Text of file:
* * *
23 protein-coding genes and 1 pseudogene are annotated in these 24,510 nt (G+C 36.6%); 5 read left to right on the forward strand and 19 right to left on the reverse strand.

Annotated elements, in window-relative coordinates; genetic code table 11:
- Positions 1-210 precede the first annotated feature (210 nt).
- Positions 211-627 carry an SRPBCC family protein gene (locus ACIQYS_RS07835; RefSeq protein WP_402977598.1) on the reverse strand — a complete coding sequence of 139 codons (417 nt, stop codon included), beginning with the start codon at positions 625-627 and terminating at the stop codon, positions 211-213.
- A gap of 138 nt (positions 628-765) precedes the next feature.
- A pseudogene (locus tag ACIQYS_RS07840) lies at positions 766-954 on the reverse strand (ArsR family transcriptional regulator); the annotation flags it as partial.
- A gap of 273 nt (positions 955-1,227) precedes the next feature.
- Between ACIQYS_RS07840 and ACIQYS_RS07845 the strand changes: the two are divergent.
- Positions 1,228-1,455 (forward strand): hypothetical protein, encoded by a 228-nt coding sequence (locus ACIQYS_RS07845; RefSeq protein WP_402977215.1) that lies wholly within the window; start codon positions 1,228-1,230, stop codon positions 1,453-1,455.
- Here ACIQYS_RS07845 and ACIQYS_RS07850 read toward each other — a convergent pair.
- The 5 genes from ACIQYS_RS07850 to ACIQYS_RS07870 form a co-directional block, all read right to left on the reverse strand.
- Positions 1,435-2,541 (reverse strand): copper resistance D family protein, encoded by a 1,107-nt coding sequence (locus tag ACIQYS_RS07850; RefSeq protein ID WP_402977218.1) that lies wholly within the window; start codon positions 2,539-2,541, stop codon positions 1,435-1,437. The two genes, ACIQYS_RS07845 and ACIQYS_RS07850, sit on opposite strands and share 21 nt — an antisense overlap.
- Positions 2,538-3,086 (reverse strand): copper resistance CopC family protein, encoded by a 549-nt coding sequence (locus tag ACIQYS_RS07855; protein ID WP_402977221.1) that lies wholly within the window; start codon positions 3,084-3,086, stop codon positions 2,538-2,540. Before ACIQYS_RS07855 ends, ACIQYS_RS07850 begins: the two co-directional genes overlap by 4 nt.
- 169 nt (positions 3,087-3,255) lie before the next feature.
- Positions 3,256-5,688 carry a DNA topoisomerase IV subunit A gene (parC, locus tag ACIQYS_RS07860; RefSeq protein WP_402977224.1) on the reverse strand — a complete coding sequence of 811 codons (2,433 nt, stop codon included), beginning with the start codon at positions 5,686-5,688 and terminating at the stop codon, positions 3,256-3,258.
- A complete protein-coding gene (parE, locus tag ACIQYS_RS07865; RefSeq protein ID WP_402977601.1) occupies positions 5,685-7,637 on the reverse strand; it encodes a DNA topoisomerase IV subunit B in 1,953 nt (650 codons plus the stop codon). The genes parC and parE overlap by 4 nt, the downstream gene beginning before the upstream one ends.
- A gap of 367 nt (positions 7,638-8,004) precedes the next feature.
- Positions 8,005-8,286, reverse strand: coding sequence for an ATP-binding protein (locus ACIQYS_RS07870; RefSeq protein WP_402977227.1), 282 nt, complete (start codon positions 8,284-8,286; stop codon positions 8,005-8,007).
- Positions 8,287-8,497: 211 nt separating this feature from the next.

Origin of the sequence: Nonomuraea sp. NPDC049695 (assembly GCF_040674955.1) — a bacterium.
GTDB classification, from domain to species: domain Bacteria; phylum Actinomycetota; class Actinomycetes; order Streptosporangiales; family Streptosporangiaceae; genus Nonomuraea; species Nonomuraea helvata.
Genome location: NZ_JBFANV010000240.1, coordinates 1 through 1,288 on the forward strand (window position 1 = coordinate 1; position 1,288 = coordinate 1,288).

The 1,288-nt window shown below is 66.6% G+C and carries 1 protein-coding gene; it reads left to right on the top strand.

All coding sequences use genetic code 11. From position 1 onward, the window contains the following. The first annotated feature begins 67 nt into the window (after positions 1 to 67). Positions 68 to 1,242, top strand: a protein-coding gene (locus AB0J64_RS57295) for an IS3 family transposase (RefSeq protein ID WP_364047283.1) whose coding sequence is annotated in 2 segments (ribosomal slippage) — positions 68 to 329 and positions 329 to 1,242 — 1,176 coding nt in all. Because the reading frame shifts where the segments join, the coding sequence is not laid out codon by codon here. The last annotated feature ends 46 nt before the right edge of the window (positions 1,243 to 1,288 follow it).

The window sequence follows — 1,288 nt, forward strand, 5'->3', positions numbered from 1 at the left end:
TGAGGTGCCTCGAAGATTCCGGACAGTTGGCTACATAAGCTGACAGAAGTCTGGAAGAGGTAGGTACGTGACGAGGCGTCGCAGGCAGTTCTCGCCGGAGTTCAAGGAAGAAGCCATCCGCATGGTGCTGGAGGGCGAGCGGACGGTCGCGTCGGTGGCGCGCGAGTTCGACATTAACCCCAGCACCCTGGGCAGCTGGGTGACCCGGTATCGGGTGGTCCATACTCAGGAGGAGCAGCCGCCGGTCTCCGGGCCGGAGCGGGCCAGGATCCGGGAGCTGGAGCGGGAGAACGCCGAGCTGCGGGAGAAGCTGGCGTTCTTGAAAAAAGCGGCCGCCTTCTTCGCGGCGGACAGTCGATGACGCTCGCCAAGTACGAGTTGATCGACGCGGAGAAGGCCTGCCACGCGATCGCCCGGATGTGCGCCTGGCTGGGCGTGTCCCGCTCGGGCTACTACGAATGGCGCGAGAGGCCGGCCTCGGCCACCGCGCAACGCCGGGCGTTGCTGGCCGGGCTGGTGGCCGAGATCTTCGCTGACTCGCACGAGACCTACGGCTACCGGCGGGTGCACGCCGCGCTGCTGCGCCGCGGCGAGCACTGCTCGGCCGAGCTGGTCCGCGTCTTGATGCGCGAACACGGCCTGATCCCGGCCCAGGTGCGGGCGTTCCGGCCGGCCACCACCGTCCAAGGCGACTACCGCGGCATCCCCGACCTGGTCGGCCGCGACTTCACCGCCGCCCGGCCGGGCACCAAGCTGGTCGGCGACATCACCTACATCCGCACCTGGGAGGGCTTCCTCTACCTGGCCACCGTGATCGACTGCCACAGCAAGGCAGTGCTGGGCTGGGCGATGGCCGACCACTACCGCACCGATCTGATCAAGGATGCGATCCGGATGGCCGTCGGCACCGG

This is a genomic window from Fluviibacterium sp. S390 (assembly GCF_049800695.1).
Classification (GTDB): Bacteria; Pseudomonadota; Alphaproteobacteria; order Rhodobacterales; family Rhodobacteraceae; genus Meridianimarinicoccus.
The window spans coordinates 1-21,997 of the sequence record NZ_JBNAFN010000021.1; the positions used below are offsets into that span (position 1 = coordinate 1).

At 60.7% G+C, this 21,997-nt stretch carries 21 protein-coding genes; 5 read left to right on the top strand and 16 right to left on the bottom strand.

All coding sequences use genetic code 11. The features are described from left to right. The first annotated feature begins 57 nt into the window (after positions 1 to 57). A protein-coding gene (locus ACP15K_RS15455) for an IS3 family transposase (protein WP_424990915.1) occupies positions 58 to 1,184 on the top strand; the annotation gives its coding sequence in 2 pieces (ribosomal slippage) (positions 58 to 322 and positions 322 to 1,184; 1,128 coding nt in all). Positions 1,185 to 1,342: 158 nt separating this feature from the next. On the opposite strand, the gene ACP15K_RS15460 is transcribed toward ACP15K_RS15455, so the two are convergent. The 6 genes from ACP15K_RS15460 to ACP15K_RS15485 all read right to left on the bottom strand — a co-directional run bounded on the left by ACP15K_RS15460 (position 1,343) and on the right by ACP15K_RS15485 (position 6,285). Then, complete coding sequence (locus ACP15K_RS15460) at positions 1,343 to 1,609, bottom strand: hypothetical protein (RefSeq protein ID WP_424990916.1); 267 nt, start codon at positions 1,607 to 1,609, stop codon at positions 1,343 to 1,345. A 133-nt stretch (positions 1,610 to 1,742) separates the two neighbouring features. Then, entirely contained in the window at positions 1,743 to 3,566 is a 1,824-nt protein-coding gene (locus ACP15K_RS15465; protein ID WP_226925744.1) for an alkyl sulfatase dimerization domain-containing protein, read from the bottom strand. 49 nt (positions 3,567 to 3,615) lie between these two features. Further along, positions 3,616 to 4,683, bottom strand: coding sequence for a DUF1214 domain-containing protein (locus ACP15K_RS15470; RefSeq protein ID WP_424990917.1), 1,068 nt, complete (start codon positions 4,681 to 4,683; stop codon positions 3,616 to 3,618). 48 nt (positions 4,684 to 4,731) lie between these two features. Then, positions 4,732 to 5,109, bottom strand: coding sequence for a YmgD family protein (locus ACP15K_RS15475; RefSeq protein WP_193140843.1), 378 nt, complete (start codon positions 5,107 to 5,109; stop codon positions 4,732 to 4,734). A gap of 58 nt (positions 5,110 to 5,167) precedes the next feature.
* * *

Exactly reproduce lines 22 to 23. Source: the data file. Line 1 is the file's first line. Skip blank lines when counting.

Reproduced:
Genome location: NZ_JBFANV010000240.1, coordinates 1 through 1,288 on the forward strand (window position 1 = coordinate 1; position 1,288 = coordinate 1,288).

The 1,288-nt window shown below is 66.6% G+C and carries 1 protein-coding gene; it reads left to right on the top strand.